If you sometimes feel overwhelmed by your constant connectivity, you could be in need of a technology detox. The trick is to start small with a few simple boundaries, such as never putting your phone on the table during meals, moving your chargers out of the bedroom, and keeping your phone with them in another room overnight. If all this seems easy, move onto the next stage by giving up your phone, computer and even TV after 8pm. Over time, try to bring the time of this nightly detox forward, and eventually try to have at least one technology free day every weekend.


As children we're all told it's better to give than to receive, and although this may seem counterintuitive, it might actually be true. The theory was first put forward in a scientific context in the 1950s by psychiatrist Hans Selye, whose book The Stress of Life suggested that one way for people to lower their stress levels was to help others.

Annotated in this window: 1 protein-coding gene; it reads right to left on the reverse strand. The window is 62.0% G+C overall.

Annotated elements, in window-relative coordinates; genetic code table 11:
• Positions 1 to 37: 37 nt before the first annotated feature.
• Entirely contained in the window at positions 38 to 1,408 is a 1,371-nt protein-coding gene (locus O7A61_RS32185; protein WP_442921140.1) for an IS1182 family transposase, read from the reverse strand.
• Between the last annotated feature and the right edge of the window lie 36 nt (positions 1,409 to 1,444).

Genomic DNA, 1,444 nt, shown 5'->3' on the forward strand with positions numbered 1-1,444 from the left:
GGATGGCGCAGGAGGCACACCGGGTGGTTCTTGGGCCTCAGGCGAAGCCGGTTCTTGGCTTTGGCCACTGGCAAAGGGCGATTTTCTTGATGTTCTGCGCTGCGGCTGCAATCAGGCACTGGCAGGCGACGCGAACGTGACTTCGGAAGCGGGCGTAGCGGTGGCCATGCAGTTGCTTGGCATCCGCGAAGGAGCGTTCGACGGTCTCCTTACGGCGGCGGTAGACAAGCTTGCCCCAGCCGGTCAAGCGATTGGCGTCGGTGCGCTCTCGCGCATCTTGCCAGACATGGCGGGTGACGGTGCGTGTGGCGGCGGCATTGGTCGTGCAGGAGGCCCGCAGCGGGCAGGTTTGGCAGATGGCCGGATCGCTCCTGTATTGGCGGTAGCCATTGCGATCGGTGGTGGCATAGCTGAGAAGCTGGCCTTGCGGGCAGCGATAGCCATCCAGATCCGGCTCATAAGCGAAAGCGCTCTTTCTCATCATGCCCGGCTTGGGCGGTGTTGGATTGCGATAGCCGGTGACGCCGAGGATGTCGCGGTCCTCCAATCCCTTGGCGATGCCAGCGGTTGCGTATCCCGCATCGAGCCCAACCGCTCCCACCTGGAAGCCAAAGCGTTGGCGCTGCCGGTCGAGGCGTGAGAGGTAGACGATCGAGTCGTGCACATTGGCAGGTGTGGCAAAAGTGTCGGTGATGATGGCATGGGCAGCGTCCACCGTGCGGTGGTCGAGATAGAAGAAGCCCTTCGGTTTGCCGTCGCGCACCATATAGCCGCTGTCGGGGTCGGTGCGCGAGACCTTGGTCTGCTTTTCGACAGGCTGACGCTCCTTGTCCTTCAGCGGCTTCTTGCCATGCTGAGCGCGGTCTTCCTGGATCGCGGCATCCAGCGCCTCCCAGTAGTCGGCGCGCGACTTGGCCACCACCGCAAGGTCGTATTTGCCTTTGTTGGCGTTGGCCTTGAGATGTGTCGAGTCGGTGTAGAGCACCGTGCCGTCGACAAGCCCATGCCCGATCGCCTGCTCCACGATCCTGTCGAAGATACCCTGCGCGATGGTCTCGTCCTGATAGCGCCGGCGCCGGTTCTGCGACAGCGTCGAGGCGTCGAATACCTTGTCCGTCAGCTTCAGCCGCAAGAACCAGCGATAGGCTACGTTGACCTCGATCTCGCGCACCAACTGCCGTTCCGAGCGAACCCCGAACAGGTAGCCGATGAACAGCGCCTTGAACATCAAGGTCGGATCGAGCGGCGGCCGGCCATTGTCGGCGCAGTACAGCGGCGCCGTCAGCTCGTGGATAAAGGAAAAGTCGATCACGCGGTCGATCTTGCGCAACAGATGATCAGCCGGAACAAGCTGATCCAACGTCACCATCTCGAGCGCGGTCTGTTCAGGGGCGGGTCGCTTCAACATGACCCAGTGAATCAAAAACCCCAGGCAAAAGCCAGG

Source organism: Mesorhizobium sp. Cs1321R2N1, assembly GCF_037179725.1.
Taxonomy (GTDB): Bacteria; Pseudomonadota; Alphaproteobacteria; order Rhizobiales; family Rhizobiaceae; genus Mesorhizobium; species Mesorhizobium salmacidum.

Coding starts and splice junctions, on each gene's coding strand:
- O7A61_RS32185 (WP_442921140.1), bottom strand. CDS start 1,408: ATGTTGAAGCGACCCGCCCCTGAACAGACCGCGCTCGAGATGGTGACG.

Since then, numerous studies have looked at the relationship between giving and well-being - in 2006, neuroscientist Jorge Moll found that just the mere thought of giving money to charity activated the primitive part of the brain associated with the pleasures of eating and having sex.

So there's no doubt that giving is good for you. But where to start? JustGiving has information on hundreds of charities, so you can find a cause you care about and donate quickly and simply. If volunteering is more up your street, then head to Do-It - an organisation that puts volunteers in touch with charities in need of extra pairs of hands. Either way, the opportunity to give something back is just a few clicks away.

If you're up for even more reinvention, why not sign up for My Special K? You'll get a free, personalised slimming and fitness plan along with expert health, beauty and fashion advice - all the support you need to reinvent your lifestyle and get you started on a new healthy path. Visit our signup page for more information on what you could gain.